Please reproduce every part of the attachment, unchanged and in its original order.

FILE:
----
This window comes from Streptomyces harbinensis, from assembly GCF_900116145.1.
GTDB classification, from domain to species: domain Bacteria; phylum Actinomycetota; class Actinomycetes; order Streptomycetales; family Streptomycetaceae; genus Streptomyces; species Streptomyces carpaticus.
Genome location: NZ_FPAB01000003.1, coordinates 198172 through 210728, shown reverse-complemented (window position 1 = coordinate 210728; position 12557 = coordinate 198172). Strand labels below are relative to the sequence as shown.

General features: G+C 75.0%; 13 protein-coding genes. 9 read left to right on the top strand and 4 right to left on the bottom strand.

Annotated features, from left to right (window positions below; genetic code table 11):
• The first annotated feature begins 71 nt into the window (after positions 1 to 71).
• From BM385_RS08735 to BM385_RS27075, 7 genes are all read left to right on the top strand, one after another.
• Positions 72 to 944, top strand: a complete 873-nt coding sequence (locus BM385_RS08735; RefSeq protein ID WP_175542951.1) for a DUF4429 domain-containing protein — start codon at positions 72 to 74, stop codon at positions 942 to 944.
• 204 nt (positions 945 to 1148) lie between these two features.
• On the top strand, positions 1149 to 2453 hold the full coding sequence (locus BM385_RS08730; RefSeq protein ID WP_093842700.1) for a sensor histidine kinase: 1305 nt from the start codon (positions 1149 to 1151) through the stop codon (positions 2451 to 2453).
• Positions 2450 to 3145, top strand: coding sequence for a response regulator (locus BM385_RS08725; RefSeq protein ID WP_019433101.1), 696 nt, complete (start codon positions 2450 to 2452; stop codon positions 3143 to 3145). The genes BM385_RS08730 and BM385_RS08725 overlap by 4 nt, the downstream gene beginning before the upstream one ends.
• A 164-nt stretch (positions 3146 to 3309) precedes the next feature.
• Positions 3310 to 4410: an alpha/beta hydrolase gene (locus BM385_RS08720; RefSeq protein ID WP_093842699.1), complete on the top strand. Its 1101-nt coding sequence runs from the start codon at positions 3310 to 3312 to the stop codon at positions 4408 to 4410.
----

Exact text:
This window comes from Streptomyces harbinensis, from assembly GCF_900116145.1.
GTDB classification, from domain to species: domain Bacteria; phylum Actinomycetota; class Actinomycetes; order Streptomycetales; family Streptomycetaceae; genus Streptomyces; species Streptomyces carpaticus.
Genome location: NZ_FPAB01000003.1, coordinates 198172 through 210728, shown reverse-complemented (window position 1 = coordinate 210728; position 12557 = coordinate 198172). Strand labels below are relative to the sequence as shown.

General features: G+C 75.0%; 13 protein-coding genes. 9 read left to right on the top strand and 4 right to left on the bottom strand.

Annotated features, from left to right (window positions below; genetic code table 11):
• The first annotated feature begins 71 nt into the window (after positions 1 to 71).
• From BM385_RS08735 to BM385_RS27075, 7 genes are all read left to right on the top strand, one after another.
• Positions 72 to 944, top strand: a complete 873-nt coding sequence (locus BM385_RS08735; RefSeq protein ID WP_175542951.1) for a DUF4429 domain-containing protein — start codon at positions 72 to 74, stop codon at positions 942 to 944.
• 204 nt (positions 945 to 1148) lie between these two features.
• On the top strand, positions 1149 to 2453 hold the full coding sequence (locus BM385_RS08730; RefSeq protein ID WP_093842700.1) for a sensor histidine kinase: 1305 nt from the start codon (positions 1149 to 1151) through the stop codon (positions 2451 to 2453).
• Positions 2450 to 3145, top strand: coding sequence for a response regulator (locus BM385_RS08725; RefSeq protein ID WP_019433101.1), 696 nt, complete (start codon positions 2450 to 2452; stop codon positions 3143 to 3145). The genes BM385_RS08730 and BM385_RS08725 overlap by 4 nt, the downstream gene beginning before the upstream one ends.
• A 164-nt stretch (positions 3146 to 3309) precedes the next feature.
• Positions 3310 to 4410: an alpha/beta hydrolase gene (locus BM385_RS08720; RefSeq protein ID WP_093842699.1), complete on the top strand. Its 1101-nt coding sequence runs from the start codon at positions 3310 to 3312 to the stop codon at positions 4408 to 4410.